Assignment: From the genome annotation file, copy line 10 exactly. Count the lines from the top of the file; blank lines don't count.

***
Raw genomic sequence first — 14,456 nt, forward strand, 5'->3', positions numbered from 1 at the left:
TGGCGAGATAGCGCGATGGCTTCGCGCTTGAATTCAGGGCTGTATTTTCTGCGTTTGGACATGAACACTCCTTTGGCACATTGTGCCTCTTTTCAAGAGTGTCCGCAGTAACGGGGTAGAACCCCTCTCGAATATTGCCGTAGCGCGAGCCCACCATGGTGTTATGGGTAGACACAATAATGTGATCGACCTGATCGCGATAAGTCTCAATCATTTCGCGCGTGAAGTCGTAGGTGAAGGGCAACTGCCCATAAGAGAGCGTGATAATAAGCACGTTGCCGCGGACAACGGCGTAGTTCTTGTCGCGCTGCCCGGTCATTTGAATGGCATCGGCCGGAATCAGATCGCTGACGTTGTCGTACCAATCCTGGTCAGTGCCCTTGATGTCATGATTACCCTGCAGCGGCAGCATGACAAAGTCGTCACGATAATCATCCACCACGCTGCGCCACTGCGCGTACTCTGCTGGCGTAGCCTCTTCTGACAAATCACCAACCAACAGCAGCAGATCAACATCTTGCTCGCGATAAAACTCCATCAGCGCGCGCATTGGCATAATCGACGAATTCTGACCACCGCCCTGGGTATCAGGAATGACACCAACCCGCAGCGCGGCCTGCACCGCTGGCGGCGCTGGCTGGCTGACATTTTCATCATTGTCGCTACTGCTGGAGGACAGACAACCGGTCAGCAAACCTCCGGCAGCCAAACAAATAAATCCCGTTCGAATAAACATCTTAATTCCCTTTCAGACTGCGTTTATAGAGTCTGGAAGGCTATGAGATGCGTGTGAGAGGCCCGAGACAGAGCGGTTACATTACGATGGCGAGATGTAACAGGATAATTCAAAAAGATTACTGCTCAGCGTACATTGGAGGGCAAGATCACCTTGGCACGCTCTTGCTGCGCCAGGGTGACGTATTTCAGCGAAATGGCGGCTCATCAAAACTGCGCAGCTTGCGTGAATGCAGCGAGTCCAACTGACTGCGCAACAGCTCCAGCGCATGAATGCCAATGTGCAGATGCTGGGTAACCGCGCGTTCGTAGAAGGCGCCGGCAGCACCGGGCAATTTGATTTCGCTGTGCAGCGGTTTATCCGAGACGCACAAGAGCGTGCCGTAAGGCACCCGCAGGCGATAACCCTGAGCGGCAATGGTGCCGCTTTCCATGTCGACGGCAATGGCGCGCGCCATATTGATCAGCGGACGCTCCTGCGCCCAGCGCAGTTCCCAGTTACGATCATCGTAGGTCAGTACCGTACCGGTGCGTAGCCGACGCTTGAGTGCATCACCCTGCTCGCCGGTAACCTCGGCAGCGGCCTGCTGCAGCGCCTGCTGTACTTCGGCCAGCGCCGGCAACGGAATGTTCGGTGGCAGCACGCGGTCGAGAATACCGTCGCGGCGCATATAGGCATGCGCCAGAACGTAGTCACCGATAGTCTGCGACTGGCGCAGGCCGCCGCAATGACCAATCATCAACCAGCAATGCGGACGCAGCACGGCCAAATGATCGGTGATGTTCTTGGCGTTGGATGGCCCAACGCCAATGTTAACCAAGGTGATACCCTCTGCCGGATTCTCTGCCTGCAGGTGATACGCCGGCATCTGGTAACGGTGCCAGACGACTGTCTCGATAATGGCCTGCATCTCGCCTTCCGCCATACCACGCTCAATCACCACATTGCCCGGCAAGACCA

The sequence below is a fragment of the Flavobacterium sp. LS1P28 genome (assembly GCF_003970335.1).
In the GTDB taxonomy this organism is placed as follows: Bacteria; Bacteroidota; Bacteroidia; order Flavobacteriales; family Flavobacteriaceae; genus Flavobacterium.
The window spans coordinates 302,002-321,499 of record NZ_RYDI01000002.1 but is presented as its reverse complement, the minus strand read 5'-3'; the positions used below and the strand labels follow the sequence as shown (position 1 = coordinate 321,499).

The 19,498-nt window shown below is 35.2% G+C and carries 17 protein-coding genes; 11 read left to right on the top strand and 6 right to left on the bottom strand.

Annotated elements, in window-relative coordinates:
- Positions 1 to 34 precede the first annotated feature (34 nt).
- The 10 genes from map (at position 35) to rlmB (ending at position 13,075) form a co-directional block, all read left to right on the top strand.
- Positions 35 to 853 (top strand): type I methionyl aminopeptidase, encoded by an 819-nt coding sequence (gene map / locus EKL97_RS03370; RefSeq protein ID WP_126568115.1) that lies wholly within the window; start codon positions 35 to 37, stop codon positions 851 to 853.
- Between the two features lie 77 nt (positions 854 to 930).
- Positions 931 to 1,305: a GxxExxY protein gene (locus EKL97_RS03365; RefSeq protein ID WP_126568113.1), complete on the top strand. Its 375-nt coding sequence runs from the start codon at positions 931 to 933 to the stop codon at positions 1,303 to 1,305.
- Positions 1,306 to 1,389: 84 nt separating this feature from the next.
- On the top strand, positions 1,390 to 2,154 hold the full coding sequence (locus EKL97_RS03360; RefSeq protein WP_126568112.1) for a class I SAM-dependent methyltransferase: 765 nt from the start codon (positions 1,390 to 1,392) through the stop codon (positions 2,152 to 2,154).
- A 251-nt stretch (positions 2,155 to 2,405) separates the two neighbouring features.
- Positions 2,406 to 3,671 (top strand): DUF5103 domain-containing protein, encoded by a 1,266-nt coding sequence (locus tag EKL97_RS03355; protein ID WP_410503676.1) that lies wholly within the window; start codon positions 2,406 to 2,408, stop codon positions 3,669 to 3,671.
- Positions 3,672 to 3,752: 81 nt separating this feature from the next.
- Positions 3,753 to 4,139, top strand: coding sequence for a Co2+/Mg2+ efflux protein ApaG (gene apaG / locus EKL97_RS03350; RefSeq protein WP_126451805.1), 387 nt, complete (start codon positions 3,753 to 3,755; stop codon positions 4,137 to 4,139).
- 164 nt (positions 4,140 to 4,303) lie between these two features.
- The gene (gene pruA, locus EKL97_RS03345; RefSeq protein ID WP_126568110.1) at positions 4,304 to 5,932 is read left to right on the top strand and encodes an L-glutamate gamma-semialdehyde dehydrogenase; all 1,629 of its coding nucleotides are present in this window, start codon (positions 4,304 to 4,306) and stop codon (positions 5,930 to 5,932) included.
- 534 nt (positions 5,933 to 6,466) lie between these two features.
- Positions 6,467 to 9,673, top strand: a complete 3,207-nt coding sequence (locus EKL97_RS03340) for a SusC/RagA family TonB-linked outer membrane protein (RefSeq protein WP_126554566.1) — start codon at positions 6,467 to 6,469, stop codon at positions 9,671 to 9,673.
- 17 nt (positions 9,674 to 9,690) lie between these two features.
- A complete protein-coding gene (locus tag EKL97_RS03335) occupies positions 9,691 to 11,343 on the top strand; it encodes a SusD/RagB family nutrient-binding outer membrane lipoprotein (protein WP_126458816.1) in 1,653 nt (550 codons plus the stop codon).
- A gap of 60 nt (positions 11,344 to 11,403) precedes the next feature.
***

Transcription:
- Positions 35 to 853 (top strand): type I methionyl aminopeptidase, encoded by an 819-nt coding sequence (gene map / locus EKL97_RS03370; RefSeq protein ID WP_126568115.1) that lies wholly within the window; start codon positions 35 to 37, stop codon positions 851 to 853.